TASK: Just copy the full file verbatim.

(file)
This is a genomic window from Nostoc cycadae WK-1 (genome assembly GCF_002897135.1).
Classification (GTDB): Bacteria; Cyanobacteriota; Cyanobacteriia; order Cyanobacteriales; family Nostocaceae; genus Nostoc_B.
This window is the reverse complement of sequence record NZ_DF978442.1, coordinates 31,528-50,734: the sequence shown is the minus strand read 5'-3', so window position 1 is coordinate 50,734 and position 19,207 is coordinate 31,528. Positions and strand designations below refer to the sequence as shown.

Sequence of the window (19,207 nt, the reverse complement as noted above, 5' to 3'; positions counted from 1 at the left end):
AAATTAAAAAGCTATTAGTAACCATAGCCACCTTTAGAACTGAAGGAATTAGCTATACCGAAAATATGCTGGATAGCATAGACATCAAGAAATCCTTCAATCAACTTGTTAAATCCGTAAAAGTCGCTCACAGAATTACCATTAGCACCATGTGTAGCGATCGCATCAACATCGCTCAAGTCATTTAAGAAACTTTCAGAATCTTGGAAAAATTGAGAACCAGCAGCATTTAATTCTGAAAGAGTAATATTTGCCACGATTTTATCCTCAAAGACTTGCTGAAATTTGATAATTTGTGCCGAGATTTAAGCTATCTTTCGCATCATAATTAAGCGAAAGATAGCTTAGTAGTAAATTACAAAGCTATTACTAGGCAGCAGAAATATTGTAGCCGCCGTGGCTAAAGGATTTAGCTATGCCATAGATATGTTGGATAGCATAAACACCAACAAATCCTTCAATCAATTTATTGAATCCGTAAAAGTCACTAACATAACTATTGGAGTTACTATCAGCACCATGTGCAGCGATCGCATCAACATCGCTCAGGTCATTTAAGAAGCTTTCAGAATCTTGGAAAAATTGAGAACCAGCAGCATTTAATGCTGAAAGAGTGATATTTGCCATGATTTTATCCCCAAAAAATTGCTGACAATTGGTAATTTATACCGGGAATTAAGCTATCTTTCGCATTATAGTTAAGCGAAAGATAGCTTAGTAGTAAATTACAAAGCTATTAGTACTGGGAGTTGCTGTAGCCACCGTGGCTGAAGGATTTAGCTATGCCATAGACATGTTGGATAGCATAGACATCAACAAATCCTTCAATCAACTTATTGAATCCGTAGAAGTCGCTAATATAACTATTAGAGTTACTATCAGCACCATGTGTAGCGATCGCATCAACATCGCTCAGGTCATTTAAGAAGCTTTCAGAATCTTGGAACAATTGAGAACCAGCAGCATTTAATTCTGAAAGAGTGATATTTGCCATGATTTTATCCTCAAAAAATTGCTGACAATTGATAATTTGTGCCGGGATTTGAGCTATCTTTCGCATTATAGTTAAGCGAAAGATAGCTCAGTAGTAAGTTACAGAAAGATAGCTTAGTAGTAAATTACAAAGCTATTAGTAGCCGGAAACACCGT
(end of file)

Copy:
This is a genomic window from Nostoc cycadae WK-1 (genome assembly GCF_002897135.1).
Classification (GTDB): Bacteria; Cyanobacteriota; Cyanobacteriia; order Cyanobacteriales; family Nostocaceae; genus Nostoc_B.
This window is the reverse complement of sequence record NZ_DF978442.1, coordinates 31,528-50,734: the sequence shown is the minus strand read 5'-3', so window position 1 is coordinate 50,734 and position 19,207 is coordinate 31,528. Positions and strand designations below refer to the sequence as shown.

Sequence of the window (19,207 nt, the reverse complement as noted above, 5' to 3'; positions counted from 1 at the left end):
AAATTAAAAAGCTATTAGTAACCATAGCCACCTTTAGAACTGAAGGAATTAGCTATACCGAAAATATGCTGGATAGCATAGACATCAAGAAATCCTTCAATCAACTTGTTAAATCCGTAAAAGTCGCTCACAGAATTACCATTAGCACCATGTGTAGCGATCGCATCAACATCGCTCAAGTCATTTAAGAAACTTTCAGAATCTTGGAAAAATTGAGAACCAGCAGCATTTAATTCTGAAAGAGTAATATTTGCCACGATTTTATCCTCAAAGACTTGCTGAAATTTGATAATTTGTGCCGAGATTTAAGCTATCTTTCGCATCATAATTAAGCGAAAGATAGCTTAGTAGTAAATTACAAAGCTATTACTAGGCAGCAGAAATATTGTAGCCGCCGTGGCTAAAGGATTTAGCTATGCCATAGATATGTTGGATAGCATAAACACCAACAAATCCTTCAATCAATTTATTGAATCCGTAAAAGTCACTAACATAACTATTGGAGTTACTATCAGCACCATGTGCAGCGATCGCATCAACATCGCTCAGGTCATTTAAGAAGCTTTCAGAATCTTGGAAAAATTGAGAACCAGCAGCATTTAATGCTGAAAGAGTGATATTTGCCATGATTTTATCCCCAAAAAATTGCTGACAATTGGTAATTTATACCGGGAATTAAGCTATCTTTCGCATTATAGTTAAGCGAAAGATAGCTTAGTAGTAAATTACAAAGCTATTAGTACTGGGAGTTGCTGTAGCCACCGTGGCTGAAGGATTTAGCTATGCCATAGACATGTTGGATAGCATAGACATCAACAAATCCTTCAATCAACTTATTGAATCCGTAGAAGTCGCTAATATAACTATTAGAGTTACTATCAGCACCATGTGTAGCGATCGCATCAACATCGCTCAGGTCATTTAAGAAGCTTTCAGAATCTTGGAACAATTGAGAACCAGCAGCATTTAATTCTGAAAGAGTGATATTTGCCATGATTTTATCCTCAAAAAATTGCTGACAATTGATAATTTGTGCCGGGATTTGAGCTATCTTTCGCATTATAGTTAAGCGAAAGATAGCTCAGTAGTAAGTTACAGAAAGATAGCTTAGTAGTAAATTACAAAGCTATTAGTAGCCGGAAACACCGT